I have been asked about the way safe experiments fit together. My main blog does read like a long list but there is a thread linking them all.
I was reluctant to identify that thread as it comes out just like another model! However, what do you make of this?
What this map is saying is that ‘safe experiments’ help expand our “Window of Tolerance” so that change can happen in small steps.
The Window of Tolerance (WOT) is the area where we can comfortably work – with or without therapy. It is not an area in which change is easily obtained. Each of us has a greater or lesser willingness to expand that window in our day-by-day ‘learning’ or adapting.
The ever-present risk for any of us is that, under pressure, change can lead to confusion (“I don’t know; I don’t understand“). For others, the risk is to become rigid in our problem-solving (“this is the way I’ve always done things“).
In these extremes of confusion and rigidity, change struggles to be effective. It can be made worse by cycling between each of the extremes. Any safe experiment runs the risk of generating a ‘small defeat’. I’d prefer you to have only ‘small victories’, but that’s not going to happen. Therefore, the design of any safe epxeriment has to accept the result might be a small defeat. You and I need to build in ways to meet such defeats.
My recommendation is to ask myself, and for you to ask yourself:
“what something can be done just a little bit different next time around?”
This is a valuable question when the extreme response is our tendency to catastrophise (“I’ll never get this right, ever” and ritualising (“I’ll only get it right by doing this every time”).
Therapy provides an opportunity to expand the window of tolerance. Therapy helps to see that the process of change is safely contained. This is not guaranteed, of course, and it is easy to slip back into old, familiar ways. Such ways may be unwanted to some degree but we can prefer them simply because they are familiar!
So the diagram points out that our ability to change suffers when we are chaotic or rigid in our problem solving. Catastrophising and ritualising has a similar impact on our efforts.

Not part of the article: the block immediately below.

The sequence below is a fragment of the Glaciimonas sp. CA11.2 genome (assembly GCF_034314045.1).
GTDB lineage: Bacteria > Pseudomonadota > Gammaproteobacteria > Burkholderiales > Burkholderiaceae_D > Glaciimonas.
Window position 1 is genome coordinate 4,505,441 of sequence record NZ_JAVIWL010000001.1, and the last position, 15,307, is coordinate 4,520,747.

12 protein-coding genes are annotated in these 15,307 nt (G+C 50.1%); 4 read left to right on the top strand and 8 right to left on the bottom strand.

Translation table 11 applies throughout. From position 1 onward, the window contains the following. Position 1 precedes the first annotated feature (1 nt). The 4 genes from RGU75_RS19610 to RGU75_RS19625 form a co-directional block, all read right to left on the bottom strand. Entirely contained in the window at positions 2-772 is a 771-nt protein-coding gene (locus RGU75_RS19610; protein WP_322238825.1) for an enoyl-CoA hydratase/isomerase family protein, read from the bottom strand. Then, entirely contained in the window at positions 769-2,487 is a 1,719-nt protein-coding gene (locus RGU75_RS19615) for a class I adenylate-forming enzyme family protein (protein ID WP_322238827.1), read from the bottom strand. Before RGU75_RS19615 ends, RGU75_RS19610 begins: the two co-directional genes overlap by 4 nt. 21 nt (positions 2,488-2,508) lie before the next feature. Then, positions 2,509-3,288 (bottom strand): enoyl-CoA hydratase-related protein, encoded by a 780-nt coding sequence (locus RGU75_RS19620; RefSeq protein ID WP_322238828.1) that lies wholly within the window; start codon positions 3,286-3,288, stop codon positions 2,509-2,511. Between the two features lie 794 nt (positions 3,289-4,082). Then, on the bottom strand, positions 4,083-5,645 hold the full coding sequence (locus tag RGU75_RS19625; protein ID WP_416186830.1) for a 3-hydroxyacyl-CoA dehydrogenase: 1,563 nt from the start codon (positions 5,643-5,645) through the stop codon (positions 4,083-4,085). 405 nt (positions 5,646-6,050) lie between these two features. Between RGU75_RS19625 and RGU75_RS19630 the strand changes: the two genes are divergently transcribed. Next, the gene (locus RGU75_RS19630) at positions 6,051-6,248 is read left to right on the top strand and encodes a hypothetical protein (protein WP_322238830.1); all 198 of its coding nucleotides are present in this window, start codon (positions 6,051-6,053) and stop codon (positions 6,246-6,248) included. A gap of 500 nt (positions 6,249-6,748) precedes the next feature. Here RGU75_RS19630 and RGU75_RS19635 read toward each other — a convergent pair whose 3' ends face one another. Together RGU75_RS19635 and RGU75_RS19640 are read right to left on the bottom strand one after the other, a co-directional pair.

Therapy can improve performance through small amounts of change. This emerges from small victories and small defeats – as long as we have recorded some results and can come more aware of what is going on.
I am saying, then, that a way toward better well-being is something like: “what step can I take now to do something a little bit different?”, just as stated above.
In practice, then, if this way is going to be of any help at all, consider some of the following challenges:
* what encourages you into chaos or rigidity, or both.
* what might ‘inoculate’ you against chaos and rigidity?
* DITTO, for catastrophising and ritualising.
* do YOU have a ‘favourite’ out of these four possibilities – chaos, rigidity, catastrophising or ritualising? Alternatively, do you mix them up?
* what can you do to widen your Window of Tolerance (WOT) by some small step.
* what can you do NOW?
For more information take a look at this material made available on YouTube by a US training group, The National Institute for Clinical Applications in Behavioral Medicine (NICABM). It includes material from Bessel van der Kolk where he talks about his use of various breathing-related exercises. This site is well worth a visit, and a further follow-up.